How the Scottish Deal with Winter
You’d think that being so far north, the Scottish would be accustomed to the cold and snow. This is not the case. Of course, there are rumours about ‘rugged’ Scots who live on proper moors, glens and farms in the northern half of the country who must deal with severe weather, probably most of the time. But the soft, city Scots become completely flummoxed by the annual snowfall.
As I’m from Canada, I have the “image” of having weathered much worse winters. But since I hail from Victoria BC, the winters there compare very closely to the winters here in Scotland (well, Edinburgh). Though Victoria receives only a small sprinkling of snow for a couple of weeks of the year, the city still deals with it much better than the Scots do.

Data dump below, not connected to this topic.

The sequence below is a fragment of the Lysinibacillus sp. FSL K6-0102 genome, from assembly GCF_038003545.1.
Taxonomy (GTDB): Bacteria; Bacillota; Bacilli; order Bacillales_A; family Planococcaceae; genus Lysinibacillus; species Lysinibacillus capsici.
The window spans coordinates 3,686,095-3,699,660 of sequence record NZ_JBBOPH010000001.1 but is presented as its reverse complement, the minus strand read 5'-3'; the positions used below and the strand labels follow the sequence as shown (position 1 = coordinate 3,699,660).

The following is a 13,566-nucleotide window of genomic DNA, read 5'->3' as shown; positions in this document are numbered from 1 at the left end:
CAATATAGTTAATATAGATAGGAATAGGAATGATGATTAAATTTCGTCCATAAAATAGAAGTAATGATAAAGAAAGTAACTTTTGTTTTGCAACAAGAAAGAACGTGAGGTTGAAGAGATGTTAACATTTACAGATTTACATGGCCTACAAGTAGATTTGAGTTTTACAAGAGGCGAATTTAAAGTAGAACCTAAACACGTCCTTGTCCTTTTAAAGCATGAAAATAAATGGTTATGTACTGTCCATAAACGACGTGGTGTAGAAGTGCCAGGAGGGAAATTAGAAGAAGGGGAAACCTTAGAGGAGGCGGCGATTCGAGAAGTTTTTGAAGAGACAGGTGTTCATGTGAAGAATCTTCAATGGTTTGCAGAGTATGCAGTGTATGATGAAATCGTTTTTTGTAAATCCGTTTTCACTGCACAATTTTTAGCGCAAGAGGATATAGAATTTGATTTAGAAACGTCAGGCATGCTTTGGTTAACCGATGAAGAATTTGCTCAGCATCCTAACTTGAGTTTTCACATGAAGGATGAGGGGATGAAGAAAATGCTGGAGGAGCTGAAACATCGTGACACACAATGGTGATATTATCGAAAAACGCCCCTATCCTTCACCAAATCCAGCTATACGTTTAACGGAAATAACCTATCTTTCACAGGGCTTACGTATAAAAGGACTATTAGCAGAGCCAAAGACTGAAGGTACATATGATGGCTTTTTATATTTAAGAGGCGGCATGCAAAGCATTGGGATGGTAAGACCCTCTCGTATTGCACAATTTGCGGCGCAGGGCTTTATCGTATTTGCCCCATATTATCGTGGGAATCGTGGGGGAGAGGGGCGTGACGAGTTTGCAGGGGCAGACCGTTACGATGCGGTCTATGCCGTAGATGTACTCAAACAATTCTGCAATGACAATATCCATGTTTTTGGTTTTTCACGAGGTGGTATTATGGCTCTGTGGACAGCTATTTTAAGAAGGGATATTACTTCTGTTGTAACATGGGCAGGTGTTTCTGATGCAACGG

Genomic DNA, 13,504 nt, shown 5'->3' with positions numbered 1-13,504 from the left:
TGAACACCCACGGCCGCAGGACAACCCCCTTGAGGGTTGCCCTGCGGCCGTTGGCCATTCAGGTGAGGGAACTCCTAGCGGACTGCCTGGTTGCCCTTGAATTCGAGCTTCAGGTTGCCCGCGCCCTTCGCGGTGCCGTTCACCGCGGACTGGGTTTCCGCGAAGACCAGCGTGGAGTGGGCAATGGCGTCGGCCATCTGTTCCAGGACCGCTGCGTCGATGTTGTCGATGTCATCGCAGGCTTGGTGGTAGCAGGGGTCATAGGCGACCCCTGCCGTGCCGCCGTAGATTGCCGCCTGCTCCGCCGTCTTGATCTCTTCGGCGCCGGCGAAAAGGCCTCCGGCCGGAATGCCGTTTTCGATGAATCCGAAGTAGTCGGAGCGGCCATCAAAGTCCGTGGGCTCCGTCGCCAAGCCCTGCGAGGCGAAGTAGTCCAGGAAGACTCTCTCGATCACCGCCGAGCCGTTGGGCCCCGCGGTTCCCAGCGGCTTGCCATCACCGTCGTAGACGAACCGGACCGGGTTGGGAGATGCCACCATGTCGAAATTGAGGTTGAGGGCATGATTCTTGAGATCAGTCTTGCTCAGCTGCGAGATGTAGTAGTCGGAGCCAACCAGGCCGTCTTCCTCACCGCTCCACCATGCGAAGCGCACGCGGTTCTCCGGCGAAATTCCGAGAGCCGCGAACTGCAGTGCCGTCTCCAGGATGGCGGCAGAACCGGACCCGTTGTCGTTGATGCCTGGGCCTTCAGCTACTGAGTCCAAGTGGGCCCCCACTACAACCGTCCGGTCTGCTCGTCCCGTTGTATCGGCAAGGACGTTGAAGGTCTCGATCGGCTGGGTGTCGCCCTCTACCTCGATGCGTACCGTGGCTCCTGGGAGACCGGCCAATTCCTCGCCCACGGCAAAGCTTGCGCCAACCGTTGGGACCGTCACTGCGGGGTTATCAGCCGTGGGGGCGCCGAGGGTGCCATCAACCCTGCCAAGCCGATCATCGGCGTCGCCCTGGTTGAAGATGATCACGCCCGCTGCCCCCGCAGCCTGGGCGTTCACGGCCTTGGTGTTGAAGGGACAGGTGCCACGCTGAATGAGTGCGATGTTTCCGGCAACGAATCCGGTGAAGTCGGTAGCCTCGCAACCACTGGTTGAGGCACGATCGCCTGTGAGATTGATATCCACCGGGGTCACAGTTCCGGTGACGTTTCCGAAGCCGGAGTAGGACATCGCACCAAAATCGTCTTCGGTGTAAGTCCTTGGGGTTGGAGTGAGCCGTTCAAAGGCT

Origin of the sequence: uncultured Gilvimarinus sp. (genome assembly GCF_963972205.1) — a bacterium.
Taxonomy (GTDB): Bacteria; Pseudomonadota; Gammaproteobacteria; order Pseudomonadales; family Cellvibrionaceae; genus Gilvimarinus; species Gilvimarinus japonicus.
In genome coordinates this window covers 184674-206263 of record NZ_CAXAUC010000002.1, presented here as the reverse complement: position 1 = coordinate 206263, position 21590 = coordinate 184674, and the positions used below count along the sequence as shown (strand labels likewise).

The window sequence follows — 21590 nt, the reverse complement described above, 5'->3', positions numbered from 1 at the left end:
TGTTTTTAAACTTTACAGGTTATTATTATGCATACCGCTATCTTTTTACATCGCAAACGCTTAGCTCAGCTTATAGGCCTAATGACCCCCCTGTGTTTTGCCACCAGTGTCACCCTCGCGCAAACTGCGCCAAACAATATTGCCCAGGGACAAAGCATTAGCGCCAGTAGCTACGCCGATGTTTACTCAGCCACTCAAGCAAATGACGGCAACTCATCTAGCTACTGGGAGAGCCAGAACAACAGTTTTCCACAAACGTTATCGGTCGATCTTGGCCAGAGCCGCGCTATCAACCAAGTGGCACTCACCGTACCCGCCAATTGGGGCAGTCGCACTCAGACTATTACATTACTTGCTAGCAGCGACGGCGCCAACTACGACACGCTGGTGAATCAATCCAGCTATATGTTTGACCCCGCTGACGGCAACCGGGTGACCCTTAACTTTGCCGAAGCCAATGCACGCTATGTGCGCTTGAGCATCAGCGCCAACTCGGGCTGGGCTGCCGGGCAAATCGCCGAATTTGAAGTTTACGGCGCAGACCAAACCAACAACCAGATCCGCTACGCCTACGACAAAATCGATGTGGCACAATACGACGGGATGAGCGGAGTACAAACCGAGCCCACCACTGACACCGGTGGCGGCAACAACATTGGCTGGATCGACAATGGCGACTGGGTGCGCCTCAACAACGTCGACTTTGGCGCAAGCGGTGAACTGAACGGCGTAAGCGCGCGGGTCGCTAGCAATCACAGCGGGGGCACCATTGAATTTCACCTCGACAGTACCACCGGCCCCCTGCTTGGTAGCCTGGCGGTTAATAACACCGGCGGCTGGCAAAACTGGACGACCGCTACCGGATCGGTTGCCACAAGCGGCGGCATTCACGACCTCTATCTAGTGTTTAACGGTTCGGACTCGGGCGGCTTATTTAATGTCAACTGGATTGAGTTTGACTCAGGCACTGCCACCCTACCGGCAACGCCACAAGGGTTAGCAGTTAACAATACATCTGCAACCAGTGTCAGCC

In Edinburgh, piles of grit and salt are dumped onto the streets and sidewalks very unstrategically – and that’s about as far as the city goes to manage the cold weather.
Driving is perilous, if attempted at all, due to lack of experience and snow tires. A friend of mine from Black Creek BC (who also spent a lot of time in Northern Canada) now lives in Glasgow. On a recent road trip, it took her Scottish friends four hours to drive to their destination. Preaching winter-driving experience, they handed the wheel over to the Canadian, and they made it safely home within two hours.
My own experience with British winter motoring is far less dramatic but similarly ridiculous. On a visit to Cornwall, England, a light slush began to fall from the sky at which point a family member I was visiting began to panic, and insisted we go pick up her grandson (my nephew) from the child-minder before we got “snowed-in” – HA
I can’t tell you how many people I see walking in the street shivering with a light jacket, hat and maybe some gloves. Whenever the cold wind bites extra hard, I turn up my fur collar and thank my good sense.